Jeremy Hunt bins disastrous mini-budget and announces changes to energy bill support

Watch: Jeremy Hunt reverses most tax cuts to tackle economic instability

Jeremy Hunt has delivered sweeping changes to the government's tax plans in his first act as chancellor in an attempt to get the public finances back on track and stabilise financial markets after weeks of turmoil.

The new chancellor of the exchequer on Monday made an emergency statement on the government's medium-term fiscal plan following talks over the weekend with prime minister Liz Truss.

Hunt, who took over from Kwasi Kwarteng after he was sacked by Truss, said he will reverse almost all the tax cuts announced in the mini-budget, ripping apart Truss's £43bn tax-cutting agenda.

"We will reverse almost all the tax measures that were in the growth plan," he said in a televised address. "At a time when markets are rightly demanding a commitment to sustainable finances it is not right to borrow to fund this."

The major U-turns will raise £32bn annually. All tax cuts announced in the mini-budget have now been reversed apart from a £13bn cut to national insurance and £1.5bn in stamp duty changes.

He said he will continue with the decision to reverse the increase in national insurance contributions from 6 November and a reduction in stamp duty, which are already going through parliament.

Hunt announced a new economic advisory council as he addressed MPs in a statement to the House Of Commons later in the afternoon ahead of the publication of his full plan on 31 October alongside forecasts from the Office for Budget Responsibility.

The body, which consists of four members, will assist him with his now role as chancellor and provide "more independent expert advice" to the government, Hunt said.

The council includes Rupert Harrison, who was a top aide to former chancellor George Osborne, Gertjan Vlieghe and Sushil Wadhwani, who both served on the Bank of England’s Monetary Policy Committee, and Karen Ward, chief market strategist for EMEA at JP Morgan Asset Management.

The chancellor said a lack of an OBR forecast is partly to blame for market turbulence following the mini-budget announced in September.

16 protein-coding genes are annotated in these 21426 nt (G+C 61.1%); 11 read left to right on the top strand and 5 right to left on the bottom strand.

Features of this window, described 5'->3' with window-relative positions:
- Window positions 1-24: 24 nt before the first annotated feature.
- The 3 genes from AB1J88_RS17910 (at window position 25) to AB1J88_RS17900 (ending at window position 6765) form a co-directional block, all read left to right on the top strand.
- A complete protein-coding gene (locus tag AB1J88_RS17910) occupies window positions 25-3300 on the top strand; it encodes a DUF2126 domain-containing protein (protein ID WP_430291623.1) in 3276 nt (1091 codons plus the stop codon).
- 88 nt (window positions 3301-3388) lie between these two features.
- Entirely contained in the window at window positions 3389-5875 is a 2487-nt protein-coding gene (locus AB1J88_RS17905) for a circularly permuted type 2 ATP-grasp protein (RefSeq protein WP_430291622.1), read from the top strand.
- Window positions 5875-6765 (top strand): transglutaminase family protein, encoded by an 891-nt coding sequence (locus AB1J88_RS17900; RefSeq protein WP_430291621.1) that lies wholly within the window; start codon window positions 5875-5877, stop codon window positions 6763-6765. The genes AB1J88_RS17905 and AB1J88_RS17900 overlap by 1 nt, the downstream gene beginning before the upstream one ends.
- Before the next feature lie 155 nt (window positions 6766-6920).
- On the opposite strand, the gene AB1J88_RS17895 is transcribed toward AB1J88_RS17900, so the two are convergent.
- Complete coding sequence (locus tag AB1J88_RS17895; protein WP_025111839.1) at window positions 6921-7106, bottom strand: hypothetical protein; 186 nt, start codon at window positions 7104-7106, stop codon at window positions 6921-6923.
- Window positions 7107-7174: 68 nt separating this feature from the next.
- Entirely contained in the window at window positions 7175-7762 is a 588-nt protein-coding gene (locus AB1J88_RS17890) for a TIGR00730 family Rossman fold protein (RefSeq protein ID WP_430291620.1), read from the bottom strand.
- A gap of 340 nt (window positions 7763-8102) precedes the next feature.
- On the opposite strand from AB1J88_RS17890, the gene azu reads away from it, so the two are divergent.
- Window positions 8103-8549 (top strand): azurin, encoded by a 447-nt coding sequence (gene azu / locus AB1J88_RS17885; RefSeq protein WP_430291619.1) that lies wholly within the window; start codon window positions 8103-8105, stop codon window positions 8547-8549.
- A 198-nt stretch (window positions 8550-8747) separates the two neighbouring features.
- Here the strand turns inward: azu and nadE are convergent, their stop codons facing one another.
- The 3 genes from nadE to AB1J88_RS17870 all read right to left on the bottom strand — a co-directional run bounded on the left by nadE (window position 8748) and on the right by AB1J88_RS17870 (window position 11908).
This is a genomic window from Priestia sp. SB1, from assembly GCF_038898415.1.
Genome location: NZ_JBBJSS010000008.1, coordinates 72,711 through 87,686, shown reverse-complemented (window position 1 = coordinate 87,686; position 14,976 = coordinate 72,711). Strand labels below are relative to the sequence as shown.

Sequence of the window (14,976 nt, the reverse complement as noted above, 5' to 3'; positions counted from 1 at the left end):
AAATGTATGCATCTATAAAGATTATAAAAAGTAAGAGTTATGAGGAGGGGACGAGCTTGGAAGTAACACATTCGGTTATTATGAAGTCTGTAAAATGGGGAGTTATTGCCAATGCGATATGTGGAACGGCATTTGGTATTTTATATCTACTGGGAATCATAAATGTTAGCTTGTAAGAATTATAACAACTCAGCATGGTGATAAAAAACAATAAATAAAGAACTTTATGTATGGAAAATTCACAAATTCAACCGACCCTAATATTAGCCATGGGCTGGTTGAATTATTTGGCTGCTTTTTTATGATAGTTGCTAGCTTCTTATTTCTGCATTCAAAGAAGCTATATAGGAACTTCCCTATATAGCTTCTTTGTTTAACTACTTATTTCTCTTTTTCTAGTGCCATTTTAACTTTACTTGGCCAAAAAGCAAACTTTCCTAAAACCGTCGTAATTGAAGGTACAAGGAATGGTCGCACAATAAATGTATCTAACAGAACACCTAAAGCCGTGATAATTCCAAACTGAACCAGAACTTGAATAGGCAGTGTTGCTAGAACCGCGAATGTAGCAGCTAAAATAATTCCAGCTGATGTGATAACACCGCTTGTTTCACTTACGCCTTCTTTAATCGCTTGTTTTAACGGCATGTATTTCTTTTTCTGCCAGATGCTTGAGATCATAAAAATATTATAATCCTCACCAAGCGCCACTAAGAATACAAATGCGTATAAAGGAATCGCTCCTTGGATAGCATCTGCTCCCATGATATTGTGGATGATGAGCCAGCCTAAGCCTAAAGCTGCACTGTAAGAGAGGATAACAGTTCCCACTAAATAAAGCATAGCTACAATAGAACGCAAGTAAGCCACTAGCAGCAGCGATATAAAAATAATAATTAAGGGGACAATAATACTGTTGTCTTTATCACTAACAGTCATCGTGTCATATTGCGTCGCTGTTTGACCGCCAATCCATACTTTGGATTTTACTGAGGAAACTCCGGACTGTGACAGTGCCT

Read more: Pound rises as Jeremy Hunt scraps mini-budget tax cuts

UK chancellor of the exchequer Jeremy Hunt. Photo: Chris J Ratcliffe/Getty
UK chancellor of the exchequer Jeremy Hunt. Photo: Chris J Ratcliffe/Getty

Income tax reduction

The chancellor announced the government will scrap plans to reduce the basic rate of income tax from 20% to 19% in April next year, netting the Treasury an extra £6bn per year.

The rate had been due to reduce to 19p this Spring under Kwasi Kwarteng’s mini-budget, a year earlier than Rishi Sunak had planned.

Taxes are set to rise to their highest level since 1950, experts have said, after Hunt scrapped planned cuts in one of the biggest fiscal U-turns in British history.

"This is now very clearly a tax-raising parliament, with the tax take set to reach highs not sustained since 1950, Torsten Bell, chief executive of the Resolution Foundation said.

The group said that the government had "promised to reduce taxes, [but] is now setting taxes on course to rise as a share of GDP to around 36% by the end of the parliament — up from 33% at the start".

Energy bills support

Additionally help with energy bills for all households will only last until April, with Hunt announcing a review to look at a "new approach" to target support at those worst off after that.

Under the previous plan, bills for around 28 million households were due to be frozen at £2,500 for the next two years from October. However, the chancellor said the Treasury will review how the energy support package works, and expects it to be more targeted after next April.

"The biggest single expense in the growth plan was the energy price guarantee," he said. "This is a landmark policy supporting millions of people through a difficult winter and today I want to confirm that the support we are providing between now and April next year will not change."

"But beyond that, the prime minister and I have agreed it would not be responsible to continue exposing public finances to unlimited volatility in international gas prices."